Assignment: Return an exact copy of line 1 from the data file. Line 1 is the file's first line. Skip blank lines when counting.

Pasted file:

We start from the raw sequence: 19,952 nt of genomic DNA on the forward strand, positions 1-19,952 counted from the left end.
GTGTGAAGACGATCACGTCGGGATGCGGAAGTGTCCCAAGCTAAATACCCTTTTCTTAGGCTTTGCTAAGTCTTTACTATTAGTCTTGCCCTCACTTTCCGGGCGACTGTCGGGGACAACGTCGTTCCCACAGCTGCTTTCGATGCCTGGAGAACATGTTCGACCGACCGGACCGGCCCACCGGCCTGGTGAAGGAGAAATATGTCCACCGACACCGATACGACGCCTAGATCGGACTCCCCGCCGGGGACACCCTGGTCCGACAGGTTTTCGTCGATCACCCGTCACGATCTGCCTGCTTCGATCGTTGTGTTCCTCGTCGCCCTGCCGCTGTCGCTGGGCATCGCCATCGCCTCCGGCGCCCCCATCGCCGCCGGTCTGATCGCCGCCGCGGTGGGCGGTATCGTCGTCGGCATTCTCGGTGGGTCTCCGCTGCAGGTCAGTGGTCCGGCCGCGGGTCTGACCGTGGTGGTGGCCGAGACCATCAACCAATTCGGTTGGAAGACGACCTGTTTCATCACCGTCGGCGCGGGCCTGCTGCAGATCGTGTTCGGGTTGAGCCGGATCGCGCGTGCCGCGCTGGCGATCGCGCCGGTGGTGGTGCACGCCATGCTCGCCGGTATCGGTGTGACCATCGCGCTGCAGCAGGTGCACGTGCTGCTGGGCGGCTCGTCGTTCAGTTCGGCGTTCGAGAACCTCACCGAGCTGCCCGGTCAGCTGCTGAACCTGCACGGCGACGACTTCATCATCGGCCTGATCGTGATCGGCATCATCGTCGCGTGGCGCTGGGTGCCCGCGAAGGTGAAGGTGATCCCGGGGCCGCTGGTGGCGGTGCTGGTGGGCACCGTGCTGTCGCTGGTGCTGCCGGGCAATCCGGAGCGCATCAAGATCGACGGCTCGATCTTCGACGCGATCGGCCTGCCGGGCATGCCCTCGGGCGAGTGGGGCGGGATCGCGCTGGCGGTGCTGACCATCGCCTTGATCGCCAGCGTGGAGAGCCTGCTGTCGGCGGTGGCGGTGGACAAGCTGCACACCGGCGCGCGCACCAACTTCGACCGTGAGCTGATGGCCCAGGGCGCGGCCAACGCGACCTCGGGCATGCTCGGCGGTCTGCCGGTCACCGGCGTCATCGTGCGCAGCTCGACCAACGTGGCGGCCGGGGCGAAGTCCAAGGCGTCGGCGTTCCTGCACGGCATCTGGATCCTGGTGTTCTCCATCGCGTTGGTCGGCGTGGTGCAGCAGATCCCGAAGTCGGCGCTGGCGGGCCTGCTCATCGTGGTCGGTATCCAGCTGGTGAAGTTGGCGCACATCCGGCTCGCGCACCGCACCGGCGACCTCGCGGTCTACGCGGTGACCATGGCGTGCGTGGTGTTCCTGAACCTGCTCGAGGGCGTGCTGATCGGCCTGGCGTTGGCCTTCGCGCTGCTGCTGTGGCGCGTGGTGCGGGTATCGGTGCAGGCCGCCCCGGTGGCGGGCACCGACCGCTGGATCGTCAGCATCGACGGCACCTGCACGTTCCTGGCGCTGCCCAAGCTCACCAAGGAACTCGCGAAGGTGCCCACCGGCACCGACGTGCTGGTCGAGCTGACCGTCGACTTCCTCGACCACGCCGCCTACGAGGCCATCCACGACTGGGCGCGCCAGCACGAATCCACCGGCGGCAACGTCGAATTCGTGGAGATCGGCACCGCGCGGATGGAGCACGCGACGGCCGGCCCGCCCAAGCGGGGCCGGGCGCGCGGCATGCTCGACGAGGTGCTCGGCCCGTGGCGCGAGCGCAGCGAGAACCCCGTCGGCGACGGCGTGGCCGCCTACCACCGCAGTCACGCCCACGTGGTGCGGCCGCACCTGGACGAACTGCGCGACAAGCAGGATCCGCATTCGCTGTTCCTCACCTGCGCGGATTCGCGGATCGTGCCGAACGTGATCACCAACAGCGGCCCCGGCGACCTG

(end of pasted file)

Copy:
We start from the raw sequence: 19,952 nt of genomic DNA on the forward strand, positions 1-19,952 counted from the left end.